OBJECTIVE: To determine the influence of short-term administration of carprofen on bone healing in dogs.
STUDY DESIGN: Randomized controlled experimental study.
ANIMALS: Eighteen purpose-bred sexually mature hound dogs.
METHODS: Tibial osteotomies were performed, and dogs were divided into three groups: no carprofen (n = 6), 2-week administration of carprofen at 2.2 mg/kg twice daily (n = 6), and 8-week administration of carprofen at 2.2 mg/kg twice daily (n = 5). Bone healing was evaluated radiographically at 4 and 8 weeks postoperatively. Postmortem, fracture healing was assessed via biomechanical testing (three-point bending), histological cartilage:callus ratio, and bone mineral density (BMD) with quantitative computed tomography.
RESULTS: No biomechanical difference was detected between dogs that received no carprofen and those that received 2 weeks of carprofen or between those that received 2 weeks vs 8 weeks of carprofen. Stiffness (P = .035) and maximum stress (P = .042) were higher in dogs that received no carprofen than in those that received 8 weeks of carprofen. Radiographic healing did not differ between dogs without carprofen and those with 2-week administration of carprofen (P = .9923). However, tibias of dogs without carprofen and those with 2-week administration of carprofen were more healed compared with those in the 8-week-carprofen group at 4 and 8 weeks after surgery (P = .0011). No treatment effect was detected by cartilage:callus ratio or BMD.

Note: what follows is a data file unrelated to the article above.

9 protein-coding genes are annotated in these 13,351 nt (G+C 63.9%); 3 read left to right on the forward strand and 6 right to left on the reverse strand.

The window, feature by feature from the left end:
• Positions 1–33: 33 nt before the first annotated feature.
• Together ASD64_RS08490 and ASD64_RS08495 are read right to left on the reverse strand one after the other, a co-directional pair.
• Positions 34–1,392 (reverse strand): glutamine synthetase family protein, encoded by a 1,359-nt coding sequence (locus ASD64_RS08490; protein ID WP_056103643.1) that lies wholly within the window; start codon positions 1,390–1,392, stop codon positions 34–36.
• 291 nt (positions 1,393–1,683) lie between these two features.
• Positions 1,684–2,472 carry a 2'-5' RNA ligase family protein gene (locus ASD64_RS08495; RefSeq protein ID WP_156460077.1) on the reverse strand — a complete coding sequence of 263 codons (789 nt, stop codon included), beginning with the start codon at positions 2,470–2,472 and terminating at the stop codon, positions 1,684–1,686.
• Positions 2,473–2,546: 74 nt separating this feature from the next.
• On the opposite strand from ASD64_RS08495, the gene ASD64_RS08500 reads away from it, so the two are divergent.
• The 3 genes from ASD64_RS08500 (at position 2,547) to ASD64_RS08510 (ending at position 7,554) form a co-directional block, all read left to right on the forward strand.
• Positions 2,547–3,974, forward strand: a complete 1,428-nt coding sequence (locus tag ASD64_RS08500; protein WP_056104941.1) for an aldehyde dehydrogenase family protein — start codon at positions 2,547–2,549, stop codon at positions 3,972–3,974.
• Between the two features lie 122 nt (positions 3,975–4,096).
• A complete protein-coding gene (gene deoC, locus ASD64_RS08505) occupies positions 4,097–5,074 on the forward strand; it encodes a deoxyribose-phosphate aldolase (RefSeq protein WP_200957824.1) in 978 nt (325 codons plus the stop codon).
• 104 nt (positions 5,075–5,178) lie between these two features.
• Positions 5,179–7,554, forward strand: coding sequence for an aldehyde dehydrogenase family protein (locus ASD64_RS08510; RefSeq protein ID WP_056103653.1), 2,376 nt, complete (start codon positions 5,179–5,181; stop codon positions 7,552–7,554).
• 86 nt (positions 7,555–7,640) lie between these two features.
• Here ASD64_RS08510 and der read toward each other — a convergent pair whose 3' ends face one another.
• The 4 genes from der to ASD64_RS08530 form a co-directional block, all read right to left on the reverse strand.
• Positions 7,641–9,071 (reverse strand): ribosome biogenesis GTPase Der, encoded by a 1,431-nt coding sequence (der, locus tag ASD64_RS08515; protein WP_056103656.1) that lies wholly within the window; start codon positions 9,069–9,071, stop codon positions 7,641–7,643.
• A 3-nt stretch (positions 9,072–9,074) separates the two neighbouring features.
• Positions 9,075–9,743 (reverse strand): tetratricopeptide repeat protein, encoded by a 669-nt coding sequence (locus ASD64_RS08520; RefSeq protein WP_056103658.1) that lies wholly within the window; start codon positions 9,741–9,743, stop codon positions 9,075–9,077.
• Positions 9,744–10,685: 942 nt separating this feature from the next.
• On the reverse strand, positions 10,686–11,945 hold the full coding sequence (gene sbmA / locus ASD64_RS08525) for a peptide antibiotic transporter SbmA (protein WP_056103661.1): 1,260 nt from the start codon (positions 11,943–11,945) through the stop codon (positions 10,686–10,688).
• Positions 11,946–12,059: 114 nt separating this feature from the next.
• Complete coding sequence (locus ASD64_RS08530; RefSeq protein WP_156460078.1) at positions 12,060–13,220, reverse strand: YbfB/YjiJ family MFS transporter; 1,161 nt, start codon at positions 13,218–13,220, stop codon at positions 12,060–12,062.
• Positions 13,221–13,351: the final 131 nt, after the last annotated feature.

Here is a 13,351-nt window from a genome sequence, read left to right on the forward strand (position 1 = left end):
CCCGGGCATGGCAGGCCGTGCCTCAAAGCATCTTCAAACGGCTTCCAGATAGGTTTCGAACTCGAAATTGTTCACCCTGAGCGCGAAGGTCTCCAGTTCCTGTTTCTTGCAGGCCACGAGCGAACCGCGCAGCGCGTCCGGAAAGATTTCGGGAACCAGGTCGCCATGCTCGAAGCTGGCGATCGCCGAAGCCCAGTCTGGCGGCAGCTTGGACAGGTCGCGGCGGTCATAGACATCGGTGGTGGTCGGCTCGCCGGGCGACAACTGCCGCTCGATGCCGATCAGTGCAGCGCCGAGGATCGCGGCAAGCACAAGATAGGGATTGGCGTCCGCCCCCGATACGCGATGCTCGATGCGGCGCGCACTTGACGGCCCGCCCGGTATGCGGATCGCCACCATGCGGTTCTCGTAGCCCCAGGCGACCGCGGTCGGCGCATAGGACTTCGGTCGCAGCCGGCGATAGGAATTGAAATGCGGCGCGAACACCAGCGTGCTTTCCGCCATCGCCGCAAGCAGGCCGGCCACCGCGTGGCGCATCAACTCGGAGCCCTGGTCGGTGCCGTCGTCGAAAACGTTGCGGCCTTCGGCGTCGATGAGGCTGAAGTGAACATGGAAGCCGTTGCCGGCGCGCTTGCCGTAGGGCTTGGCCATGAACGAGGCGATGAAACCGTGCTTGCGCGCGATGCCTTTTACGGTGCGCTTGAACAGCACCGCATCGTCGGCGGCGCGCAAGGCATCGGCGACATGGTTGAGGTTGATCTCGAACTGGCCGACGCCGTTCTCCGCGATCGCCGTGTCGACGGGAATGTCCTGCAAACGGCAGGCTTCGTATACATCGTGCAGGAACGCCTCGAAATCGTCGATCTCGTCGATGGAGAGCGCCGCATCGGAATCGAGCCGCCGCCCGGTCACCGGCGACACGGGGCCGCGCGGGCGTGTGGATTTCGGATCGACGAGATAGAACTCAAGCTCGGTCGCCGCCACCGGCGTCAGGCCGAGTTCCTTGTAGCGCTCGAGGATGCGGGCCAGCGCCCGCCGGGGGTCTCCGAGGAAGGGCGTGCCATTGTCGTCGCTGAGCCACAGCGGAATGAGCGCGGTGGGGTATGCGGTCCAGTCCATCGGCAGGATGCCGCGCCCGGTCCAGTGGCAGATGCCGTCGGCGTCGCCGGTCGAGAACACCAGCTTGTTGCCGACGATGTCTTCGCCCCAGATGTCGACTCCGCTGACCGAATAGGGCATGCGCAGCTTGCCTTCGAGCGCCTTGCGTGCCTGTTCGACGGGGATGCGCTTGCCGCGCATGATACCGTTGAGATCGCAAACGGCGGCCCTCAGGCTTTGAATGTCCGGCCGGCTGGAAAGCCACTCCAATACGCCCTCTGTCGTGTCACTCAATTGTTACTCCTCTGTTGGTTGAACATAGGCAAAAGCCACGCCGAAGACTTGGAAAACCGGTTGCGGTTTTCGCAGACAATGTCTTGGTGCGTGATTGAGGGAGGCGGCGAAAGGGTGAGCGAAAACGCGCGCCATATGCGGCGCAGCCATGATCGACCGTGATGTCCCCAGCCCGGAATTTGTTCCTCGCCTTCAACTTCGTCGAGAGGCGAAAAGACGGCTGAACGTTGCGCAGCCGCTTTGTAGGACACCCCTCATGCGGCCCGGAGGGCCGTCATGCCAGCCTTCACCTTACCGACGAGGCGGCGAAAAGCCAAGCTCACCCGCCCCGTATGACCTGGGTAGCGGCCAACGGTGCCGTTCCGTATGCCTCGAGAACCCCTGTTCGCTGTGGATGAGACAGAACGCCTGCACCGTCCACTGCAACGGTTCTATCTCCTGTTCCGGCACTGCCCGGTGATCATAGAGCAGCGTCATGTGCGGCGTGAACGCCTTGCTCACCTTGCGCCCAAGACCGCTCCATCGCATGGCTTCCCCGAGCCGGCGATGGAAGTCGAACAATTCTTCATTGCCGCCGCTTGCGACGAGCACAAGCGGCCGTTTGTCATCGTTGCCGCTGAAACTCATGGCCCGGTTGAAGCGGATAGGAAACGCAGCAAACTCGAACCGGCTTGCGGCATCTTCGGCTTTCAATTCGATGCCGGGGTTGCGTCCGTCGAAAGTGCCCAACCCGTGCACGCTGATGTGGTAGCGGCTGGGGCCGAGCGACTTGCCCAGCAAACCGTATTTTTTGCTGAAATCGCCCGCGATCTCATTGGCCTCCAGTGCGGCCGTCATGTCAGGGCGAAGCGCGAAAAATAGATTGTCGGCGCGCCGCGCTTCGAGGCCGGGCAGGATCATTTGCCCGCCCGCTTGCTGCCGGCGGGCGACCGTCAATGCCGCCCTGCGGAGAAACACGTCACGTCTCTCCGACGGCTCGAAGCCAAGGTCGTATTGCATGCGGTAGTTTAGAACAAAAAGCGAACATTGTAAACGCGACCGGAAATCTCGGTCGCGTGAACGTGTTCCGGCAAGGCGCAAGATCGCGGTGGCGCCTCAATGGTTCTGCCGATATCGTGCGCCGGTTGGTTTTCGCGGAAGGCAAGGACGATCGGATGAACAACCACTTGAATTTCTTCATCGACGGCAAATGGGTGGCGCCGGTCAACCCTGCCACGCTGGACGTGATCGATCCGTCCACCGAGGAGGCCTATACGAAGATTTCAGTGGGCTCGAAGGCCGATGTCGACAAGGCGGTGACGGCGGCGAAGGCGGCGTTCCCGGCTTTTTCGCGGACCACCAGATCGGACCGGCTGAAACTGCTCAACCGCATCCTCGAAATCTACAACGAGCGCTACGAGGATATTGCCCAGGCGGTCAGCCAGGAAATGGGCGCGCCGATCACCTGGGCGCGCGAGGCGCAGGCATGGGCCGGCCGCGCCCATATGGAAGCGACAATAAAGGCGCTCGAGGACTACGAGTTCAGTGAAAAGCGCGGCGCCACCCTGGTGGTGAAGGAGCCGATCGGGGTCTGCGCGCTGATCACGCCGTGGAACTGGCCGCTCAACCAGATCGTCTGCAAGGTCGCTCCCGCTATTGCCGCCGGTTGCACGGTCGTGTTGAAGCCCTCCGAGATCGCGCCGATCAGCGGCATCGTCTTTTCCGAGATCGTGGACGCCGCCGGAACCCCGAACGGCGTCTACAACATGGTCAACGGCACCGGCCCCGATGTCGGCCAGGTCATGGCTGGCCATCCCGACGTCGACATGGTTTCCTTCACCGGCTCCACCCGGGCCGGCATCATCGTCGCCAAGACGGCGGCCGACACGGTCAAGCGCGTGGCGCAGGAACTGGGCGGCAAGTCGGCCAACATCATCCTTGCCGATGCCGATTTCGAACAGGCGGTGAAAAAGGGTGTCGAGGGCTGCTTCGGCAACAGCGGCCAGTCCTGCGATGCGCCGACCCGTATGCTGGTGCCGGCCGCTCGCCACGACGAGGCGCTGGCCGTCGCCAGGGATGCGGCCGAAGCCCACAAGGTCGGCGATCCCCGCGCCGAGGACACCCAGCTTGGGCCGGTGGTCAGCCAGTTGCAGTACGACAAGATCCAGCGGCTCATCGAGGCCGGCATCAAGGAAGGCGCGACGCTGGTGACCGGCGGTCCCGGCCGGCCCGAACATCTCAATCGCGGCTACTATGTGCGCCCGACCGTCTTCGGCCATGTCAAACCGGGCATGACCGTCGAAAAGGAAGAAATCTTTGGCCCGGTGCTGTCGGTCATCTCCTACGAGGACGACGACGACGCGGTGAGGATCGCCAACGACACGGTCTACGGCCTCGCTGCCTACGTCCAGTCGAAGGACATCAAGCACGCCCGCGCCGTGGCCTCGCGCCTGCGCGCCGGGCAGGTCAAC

CONCLUSION: Long-term administration of carprofen had a negative effect on bone healing compared with short-term or no administration of carprofen.
CLINICAL SIGNIFICANCE: Nonsteroidal anti-inflammatory drugs should be used cautiously in dogs at risk for delayed bone healing, and administration should be discontinued beyond the perioperative period in dogs with fractures or osteotomies.